Friday, 3 February 2017

‘Which of these three, do you think,
was a neighbour to the woman?’

The Good Samaritan ... a contemporary retelling (click on image for full-screen view of this icon)

Patrick Comerford

We celebrated Candlemas or the Feast of the Presentation of Christ in the Temple yesterday [2 February 2017]. In the morning, it seemed to take a long time for the darkness to clear away to the eventual brightness of the dawn as I presided at the Candlemas Eucharist in the Chapel of the Church of Ireland Theological.

Later in the evening, as darkness had closed in, I was welcomed back in Christ Church Cathedral, and took my former seat in the chapter stalls for the Candlemas Procession and Eucharist.

As I took my place in the cathedral, I was aware that hundreds of people were gathering in Ballsbridge to protest outside the US Embassy to voice their disgust and fears at President Trump’s latest capricious actions against immigrants and refugees, targeting Muslims in particular and posing an immediate threat and danger to people fleeing Syria.

I was made even more aware of this as I listened to the words in the Old Testament reading:

Then I will draw near to you for judgement; I will be swift to bear witness against the sorcerers, against the adulterers, against those who swear falsely, against those who oppress the hired workers in their wages, the widow, and the orphan, against those who thrust aside the alien, and do not fear me, says the Lord of hosts (Malachi 3: 5).

In the Gospel story (Luke 2: 22-40), Saint Joseph and the Virgin Mary bring the Christ Child to the Temple in Jerusalem, where the Prophet Simeon foresees how this child is going to be a light to the nations.

They return to their home Nazareth, and I realised how from an early stage in his life, Christ was familiar with the dangers on the road to the Temple in Jerusalem, and yet he could see how people who were marginalised because of they belonged to a different expression of faith were not the principal threats or dangers during our journey in life, but the brigands we do not recognise in our own community.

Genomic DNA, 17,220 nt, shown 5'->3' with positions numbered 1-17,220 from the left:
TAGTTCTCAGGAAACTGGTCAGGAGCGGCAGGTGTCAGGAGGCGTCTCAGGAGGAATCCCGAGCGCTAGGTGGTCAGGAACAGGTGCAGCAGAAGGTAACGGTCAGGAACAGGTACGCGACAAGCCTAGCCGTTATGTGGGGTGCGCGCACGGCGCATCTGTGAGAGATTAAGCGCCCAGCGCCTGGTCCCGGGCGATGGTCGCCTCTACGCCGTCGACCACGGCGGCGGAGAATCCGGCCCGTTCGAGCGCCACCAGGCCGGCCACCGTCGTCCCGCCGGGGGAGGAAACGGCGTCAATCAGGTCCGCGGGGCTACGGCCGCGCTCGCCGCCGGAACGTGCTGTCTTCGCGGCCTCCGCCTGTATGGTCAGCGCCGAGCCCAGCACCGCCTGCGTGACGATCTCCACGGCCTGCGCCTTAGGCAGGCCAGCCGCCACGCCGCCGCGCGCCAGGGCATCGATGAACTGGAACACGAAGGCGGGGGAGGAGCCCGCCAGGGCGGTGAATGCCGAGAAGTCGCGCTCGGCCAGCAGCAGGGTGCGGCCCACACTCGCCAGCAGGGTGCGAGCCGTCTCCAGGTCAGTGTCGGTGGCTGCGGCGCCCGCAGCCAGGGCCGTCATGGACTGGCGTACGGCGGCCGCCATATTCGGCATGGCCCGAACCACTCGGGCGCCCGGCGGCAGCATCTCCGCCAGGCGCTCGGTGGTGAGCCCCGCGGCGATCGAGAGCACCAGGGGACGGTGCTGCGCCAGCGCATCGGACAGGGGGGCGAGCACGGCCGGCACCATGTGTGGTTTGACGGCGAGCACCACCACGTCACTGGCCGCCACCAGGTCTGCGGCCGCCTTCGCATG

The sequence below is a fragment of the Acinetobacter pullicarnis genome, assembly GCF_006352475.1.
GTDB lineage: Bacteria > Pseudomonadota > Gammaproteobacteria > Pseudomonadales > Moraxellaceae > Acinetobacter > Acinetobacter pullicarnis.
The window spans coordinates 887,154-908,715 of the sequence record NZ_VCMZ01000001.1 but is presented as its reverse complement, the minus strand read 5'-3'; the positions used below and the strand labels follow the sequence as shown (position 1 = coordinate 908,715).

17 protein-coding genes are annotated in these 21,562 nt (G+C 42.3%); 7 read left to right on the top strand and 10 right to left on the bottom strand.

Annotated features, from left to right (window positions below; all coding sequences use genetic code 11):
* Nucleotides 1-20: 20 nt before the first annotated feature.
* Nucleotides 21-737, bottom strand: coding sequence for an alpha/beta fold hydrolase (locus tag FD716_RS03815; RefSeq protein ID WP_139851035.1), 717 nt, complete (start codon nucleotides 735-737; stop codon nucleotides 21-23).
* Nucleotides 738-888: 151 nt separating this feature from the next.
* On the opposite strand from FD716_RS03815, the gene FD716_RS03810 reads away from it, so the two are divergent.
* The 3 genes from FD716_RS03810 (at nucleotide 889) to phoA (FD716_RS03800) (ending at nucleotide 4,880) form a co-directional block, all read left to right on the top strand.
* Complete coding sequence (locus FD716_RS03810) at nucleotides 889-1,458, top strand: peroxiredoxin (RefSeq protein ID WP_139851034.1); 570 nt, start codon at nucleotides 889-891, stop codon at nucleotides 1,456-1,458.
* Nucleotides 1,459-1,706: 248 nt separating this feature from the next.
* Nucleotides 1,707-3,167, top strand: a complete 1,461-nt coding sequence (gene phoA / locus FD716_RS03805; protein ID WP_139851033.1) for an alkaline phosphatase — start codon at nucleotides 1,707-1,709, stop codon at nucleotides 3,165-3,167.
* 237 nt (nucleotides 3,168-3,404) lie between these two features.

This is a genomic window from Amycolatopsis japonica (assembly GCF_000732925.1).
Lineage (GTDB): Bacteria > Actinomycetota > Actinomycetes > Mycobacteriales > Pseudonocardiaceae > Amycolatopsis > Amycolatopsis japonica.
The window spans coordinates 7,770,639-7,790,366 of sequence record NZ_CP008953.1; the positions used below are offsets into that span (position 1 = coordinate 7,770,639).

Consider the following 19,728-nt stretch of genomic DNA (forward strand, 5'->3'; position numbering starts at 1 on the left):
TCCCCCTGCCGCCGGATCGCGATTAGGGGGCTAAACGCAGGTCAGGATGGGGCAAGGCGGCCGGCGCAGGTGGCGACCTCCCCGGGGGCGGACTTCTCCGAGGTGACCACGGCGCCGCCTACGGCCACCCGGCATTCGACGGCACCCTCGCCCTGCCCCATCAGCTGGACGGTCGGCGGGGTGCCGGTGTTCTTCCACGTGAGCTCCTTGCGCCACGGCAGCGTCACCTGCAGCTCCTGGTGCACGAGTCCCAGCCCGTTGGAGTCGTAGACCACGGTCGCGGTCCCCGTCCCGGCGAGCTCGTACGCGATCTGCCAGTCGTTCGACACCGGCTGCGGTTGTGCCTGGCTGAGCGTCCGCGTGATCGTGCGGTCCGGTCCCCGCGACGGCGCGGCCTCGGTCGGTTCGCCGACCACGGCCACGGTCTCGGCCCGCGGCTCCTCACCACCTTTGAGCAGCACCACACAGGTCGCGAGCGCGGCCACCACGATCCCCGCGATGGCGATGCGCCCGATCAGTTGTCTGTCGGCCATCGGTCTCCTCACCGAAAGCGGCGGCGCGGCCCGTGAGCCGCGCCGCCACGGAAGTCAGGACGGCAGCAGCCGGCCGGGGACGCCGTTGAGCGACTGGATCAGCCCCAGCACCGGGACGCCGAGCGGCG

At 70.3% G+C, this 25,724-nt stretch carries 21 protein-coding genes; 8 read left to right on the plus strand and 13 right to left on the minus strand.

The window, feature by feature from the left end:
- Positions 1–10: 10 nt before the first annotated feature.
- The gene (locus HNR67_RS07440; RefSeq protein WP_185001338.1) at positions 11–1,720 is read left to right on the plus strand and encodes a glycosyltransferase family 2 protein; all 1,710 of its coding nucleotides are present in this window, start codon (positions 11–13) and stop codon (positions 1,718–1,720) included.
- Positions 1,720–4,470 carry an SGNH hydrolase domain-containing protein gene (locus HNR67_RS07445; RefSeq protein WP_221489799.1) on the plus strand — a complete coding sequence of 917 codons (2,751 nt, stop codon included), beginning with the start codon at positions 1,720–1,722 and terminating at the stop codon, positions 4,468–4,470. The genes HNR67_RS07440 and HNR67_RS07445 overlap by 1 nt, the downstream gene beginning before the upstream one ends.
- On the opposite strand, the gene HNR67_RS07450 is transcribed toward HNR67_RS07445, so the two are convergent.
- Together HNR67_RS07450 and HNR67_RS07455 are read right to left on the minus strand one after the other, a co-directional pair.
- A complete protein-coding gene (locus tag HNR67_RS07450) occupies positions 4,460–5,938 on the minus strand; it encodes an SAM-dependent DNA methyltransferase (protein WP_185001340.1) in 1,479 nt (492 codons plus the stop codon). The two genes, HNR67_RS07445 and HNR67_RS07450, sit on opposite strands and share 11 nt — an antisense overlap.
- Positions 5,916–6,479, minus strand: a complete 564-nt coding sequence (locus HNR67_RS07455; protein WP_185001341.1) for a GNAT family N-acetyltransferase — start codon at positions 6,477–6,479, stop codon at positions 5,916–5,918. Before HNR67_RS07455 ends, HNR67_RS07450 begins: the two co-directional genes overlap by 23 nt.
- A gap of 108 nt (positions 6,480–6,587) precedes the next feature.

I wondered whether he might have story of the Parable of the Good Samaritan in another way today?

I retell it from Luke 10:25-37 (with apologies to the translators of the New Revised Standard Version):

25 Just then a Senator stood up to test Jesus. ‘Teacher,’ he said, ‘what must I do to inherit eternal life?’ 26 He said to him, ‘What is written in the law? What do you read there?’ 27 He answered, ‘You shall love the Lord your God with all your heart, and with all your soul, and with all your strength, and with all your mind; and your neighbour as yourself.; 28 And he said to him, ‘You have given the right answer; do this, and you will live.’

29 But wanting to justify himself, he asked Jesus, ‘And who is my neighbour?’ 30 Jesus replied, ‘A woman was going down from Washington to New York, and fell into the hands of robbers with licensed guns, who stripped her, beat her, and went away, leaving her half dead. 31 Now by chance the President was going down that road, making his way to the White House; and when he saw her, he passed by on the other side. 32 So likewise a Republican member of Congress, when he came to the place and saw her, passed by on the other side. 33 But a Muslim refugee from Syria while travelling came near her; and when he saw her, he was moved with pity. 34 He went to her and bandaged her wounds, having poured oil and wine on them. Then he put her in his own car, brought her to a Trump Hotel, and took care of her. 35 The next day he took out two credit cards, gave them to the receptionist, and said, ‘Take care of her; and when I come back, I will repay you whatever more you spend.’ 36 Which of these three, do you think, was a neighbour to the woman who fell into the hands of the robbers?’ 37 He said, ‘The one who showed her mercy.’ Jesus said to him, ‘Go and do likewise.’

But in saying ‘The one who showed her mercy,’ like the lawyer who could not say ‘The Samaritan,’ he could not find the inner strength to say ‘The Syrian,’ ‘The Muslim’ or ‘The refugee.’ Nor could he ask why the others had passed her by.

Anyone from the White House Press Corps who asked about this parable, was told the President does not believe what Jesus says. It is fake news, and the President has alternative facts he believes in.

Jesus is now being deported to the West Bank. As for the woman, I cannot repeat the vulgar, distasteful comments Trump had to make about her.

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